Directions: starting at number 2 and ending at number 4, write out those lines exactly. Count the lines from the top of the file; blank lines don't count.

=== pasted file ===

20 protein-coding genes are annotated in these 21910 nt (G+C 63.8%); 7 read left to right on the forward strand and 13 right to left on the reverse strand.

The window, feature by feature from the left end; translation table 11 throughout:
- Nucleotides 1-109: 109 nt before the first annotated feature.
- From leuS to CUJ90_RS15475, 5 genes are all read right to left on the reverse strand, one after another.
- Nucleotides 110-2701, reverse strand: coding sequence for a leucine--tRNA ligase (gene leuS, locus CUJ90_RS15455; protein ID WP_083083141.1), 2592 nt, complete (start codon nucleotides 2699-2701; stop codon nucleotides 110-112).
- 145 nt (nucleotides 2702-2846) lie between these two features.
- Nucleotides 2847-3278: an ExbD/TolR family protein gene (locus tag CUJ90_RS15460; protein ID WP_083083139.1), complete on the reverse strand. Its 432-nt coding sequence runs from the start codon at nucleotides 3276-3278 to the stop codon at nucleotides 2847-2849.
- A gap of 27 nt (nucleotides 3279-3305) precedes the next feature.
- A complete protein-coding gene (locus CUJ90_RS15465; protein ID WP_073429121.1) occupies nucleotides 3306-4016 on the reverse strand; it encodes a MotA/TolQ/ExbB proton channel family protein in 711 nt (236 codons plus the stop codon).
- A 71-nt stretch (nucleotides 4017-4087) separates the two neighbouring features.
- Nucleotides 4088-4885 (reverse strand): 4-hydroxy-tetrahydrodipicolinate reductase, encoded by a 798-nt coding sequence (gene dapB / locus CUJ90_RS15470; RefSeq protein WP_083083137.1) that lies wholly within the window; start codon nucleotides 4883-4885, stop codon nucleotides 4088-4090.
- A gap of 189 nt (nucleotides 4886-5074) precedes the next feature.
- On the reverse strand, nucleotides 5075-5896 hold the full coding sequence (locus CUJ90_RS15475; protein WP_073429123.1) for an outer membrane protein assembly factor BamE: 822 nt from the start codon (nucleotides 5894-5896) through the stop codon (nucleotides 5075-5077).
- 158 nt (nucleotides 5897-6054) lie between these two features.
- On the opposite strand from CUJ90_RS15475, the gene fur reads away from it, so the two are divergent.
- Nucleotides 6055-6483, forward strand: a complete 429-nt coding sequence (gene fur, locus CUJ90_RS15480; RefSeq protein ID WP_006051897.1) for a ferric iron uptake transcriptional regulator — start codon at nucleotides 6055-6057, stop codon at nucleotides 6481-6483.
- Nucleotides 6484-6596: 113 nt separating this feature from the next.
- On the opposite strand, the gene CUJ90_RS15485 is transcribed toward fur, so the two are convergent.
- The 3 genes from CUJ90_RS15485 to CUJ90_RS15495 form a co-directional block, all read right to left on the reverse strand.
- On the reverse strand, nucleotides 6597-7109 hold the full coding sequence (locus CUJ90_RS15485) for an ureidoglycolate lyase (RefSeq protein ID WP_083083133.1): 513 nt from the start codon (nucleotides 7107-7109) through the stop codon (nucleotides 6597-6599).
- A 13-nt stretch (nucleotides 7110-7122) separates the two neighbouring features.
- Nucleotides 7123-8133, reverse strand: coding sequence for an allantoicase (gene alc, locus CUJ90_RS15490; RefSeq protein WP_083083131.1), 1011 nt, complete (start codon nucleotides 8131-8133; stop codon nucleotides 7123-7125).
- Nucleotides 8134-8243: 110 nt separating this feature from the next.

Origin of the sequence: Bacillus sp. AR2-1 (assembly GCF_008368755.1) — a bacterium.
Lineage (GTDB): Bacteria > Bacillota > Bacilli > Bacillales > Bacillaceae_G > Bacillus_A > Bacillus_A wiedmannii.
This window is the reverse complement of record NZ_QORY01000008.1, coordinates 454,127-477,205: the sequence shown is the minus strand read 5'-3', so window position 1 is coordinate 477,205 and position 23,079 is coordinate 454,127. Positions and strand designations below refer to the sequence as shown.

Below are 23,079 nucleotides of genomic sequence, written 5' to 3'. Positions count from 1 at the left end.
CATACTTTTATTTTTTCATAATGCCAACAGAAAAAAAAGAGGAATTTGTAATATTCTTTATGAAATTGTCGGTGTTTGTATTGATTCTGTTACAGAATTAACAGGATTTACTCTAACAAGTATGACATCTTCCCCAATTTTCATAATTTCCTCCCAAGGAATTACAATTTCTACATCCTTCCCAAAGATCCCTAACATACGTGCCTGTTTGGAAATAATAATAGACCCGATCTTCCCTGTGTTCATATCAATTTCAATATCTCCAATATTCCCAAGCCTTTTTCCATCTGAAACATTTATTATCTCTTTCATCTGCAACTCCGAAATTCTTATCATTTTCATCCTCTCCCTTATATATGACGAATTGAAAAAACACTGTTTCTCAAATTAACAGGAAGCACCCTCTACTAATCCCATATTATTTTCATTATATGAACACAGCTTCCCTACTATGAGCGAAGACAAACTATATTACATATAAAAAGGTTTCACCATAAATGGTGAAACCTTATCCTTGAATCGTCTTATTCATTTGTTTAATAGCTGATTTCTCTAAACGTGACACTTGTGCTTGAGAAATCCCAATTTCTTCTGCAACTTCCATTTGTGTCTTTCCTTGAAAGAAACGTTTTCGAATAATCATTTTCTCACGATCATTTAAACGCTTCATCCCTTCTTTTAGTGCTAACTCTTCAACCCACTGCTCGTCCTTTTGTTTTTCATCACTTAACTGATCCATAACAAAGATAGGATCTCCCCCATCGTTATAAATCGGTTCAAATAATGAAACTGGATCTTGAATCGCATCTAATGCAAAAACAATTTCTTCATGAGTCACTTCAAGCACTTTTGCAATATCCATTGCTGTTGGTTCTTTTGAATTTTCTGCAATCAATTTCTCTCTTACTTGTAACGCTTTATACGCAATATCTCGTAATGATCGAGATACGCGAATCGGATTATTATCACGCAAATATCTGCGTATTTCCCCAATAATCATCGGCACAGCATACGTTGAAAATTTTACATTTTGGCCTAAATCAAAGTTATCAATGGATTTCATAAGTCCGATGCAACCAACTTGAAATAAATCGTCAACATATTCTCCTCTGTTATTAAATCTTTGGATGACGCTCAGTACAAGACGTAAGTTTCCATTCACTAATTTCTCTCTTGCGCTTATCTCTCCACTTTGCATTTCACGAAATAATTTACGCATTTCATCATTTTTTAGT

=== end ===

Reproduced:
The window, feature by feature from the left end; translation table 11 throughout:
- Nucleotides 1-109: 109 nt before the first annotated feature.
- From leuS to CUJ90_RS15475, 5 genes are all read right to left on the reverse strand, one after another.